The state examiner certifies to this resolution as secretary of the state banking board. On the same date he issued a letter to the respondent Halldorson, one of his deputy examiners, which reads as follows.

Mr. P. E. Halldorson, Deputy Examiner,

Fargo, North Dakota.

Dear Mr. Halldorson:--

You are hereby authorized to act under the direction of Attorney General William Langer in the examination of the Northwestern Savings & Loan Association of Fargo, and such other institutions in Fargo as he may deem necessary, with a view to ascertaining the truth of the charges made that this concern is attempting to freeze out some of its stockholders. You may also select any deputy examiner or examiners that you desire to assist you in this examination.

Yours truly,

O. E. Lofthus, State Examiner.

On September 26, 1919, the respondent Sheets proceeded to Fargo, under the direction of the attorney general, possessed of the records and reports of the Northwestern Mutual Savings & Loan Association, a letter of authority to him and Attorney Lauder to fully act in the place and stead of said attorney general (which letters of instruction did not state upon what matter they should possess such authority), together with the letter from the state examiner to said Halldorson.

On September 27, 1919, Sheets in company with Attorney Lauder went to the bank, and, in accordance with the testimony of Sheets, proceeded to go over the loans of the bank and check them. Attorney Lauder, in his affidavit, states that he is not a bookkeeper or accountant, and that he was not there for the purpose of making an examination himself, but to give advice upon any question of law that might arise. On September 28, 1919, the respondent Halldorson started to examine the bank, and on September 29, 1919, another deputy named Engemoen started to assist him.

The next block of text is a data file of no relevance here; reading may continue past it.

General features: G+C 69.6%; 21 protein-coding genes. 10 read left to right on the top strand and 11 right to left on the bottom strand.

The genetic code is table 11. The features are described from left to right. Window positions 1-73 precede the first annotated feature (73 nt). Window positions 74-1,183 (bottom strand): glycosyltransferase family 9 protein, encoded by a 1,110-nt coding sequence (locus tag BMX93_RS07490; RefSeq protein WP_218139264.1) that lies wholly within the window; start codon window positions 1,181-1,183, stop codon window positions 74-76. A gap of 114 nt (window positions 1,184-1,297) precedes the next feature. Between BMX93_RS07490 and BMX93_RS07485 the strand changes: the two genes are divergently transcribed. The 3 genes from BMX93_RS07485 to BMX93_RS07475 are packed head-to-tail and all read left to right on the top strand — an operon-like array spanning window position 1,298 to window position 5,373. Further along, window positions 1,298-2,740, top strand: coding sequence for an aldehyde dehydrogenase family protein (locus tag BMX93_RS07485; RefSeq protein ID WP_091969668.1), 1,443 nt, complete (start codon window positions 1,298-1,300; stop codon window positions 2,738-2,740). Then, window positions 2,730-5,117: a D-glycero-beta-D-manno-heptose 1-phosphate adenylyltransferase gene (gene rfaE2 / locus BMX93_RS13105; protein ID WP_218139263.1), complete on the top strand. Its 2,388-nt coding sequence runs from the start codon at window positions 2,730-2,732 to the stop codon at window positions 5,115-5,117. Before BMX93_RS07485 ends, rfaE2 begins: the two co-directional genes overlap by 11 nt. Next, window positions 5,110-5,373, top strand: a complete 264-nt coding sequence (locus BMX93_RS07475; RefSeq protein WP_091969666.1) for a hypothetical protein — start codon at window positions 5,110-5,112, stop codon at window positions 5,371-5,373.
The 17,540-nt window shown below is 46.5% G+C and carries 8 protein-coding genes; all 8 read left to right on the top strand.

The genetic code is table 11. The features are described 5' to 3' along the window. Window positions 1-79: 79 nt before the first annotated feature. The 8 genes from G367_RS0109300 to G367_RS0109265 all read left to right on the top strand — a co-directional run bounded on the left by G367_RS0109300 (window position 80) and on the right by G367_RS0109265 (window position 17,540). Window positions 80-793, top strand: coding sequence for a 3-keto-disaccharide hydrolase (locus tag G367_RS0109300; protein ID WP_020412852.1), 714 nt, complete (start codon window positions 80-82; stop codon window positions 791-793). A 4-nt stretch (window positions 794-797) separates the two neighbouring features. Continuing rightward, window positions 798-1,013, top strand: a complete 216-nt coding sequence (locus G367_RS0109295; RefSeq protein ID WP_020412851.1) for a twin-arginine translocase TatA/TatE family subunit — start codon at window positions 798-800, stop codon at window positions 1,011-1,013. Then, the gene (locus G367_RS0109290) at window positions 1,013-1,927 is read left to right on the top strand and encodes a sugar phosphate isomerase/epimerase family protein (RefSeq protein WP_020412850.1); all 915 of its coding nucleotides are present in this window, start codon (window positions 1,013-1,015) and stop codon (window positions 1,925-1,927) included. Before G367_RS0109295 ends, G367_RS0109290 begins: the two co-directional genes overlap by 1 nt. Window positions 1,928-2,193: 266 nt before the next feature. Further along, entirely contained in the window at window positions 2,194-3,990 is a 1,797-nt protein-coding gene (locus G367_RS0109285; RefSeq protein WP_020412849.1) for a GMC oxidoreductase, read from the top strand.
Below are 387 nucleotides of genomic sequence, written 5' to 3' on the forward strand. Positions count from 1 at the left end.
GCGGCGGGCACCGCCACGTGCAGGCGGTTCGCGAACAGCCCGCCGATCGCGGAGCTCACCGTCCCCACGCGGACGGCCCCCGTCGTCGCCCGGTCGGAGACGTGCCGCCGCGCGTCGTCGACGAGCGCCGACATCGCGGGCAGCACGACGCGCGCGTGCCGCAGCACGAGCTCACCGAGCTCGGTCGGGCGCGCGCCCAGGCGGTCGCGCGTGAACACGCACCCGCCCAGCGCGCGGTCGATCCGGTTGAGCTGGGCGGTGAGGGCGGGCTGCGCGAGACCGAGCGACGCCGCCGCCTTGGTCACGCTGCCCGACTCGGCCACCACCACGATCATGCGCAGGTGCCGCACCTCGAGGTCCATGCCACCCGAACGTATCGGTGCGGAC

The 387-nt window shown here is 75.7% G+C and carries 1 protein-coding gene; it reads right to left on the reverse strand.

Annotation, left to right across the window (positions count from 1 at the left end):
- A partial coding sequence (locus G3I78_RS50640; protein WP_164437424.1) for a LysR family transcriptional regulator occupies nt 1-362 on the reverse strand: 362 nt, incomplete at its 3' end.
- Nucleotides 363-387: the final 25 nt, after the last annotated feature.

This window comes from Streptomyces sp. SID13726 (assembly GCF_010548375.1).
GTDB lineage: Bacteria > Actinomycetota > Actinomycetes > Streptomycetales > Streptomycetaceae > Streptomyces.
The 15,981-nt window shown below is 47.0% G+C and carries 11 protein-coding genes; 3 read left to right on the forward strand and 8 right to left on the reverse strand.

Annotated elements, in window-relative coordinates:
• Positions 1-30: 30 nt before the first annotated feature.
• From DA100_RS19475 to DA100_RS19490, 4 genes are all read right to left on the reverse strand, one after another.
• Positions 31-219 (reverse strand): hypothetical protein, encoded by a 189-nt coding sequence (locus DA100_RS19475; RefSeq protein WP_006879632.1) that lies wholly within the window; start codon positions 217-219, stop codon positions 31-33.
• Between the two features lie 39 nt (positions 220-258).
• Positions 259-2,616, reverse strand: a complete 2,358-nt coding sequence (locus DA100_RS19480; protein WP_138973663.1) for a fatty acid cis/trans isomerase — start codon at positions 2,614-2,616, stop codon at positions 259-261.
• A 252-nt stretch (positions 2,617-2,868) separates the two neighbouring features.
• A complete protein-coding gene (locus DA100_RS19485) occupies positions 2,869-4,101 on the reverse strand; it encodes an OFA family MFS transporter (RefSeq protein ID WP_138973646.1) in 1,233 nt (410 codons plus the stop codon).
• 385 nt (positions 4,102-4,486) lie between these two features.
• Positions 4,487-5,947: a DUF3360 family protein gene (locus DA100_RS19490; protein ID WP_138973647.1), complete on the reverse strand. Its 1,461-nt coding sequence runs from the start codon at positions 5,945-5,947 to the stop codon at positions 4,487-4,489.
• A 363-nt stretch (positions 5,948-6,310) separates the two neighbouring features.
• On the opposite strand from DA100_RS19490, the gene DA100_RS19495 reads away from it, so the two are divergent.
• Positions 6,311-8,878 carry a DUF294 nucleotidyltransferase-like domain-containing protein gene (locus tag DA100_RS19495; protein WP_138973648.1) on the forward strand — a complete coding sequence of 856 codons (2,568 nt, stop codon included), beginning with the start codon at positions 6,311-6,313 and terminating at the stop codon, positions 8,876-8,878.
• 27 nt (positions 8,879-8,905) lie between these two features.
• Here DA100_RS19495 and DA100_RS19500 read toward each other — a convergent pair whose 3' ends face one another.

Pursuant to this examination, Sheets, Halldorson, and Engemoen made and signed a report on October 1, 1919, covering a period of examination from September 27, 1919, to October 1, 1919, at 5 P. M., wherein they list various loans aggregating something over $ 734,000 as excessive loans, stating their general character to be extremely unsatisfactory, and the security in almost every case entirely inadequate. For many of these so-termed excessive loans the collateral or security is stated to the farmers' liabilities, represented by notes and postdated checks. For instance, there are four different loans described in such excessive loans list; namely: the Consumers United Stores Company, the National Nonpartisan League, the League Exchange, and the Publishers National Service Bureau list. These aggregate in round numbers, $ 443,000. The farmers' paper, which stands as collateral for such loans, amounts to over $ 970,000; there being some additional security amounting to over $ 29,000. The report estimates such farmers' notes to be not worth in excess of 50 per cent of their par value. As to the postdated checks it is their opinion that they are not collateral at all. That they are without validity or substantial value. There was also listed an itemized statement of bad debts amounting, in round figures, to $ 46,500, reported as of no value whatever. This report lists the resources and liabilities of such bank, showing that it had in loans and discounts (round figures given) $ 1,203,486; in deposits, private, $ 869,855; due to banks, $ 616,565, total deposits, $ 1,486,420; its capital, $ 50,000; surplus, $ 10,000; its cash on hand, $ 26,249; its amount due from banks, including collections in transit, $ 227,275; its excess expenses over undivided profits, $ 3,114. There is listed $ 169,973 past-due paper. The conclusion is reached that the bank is heavily overloaned, that its reserve is below the requirements of law, and, if figured in strict accordance with law, would be several hundred thousand dollars less than no reserve, and finally, somewhat rhetorically, it is stated...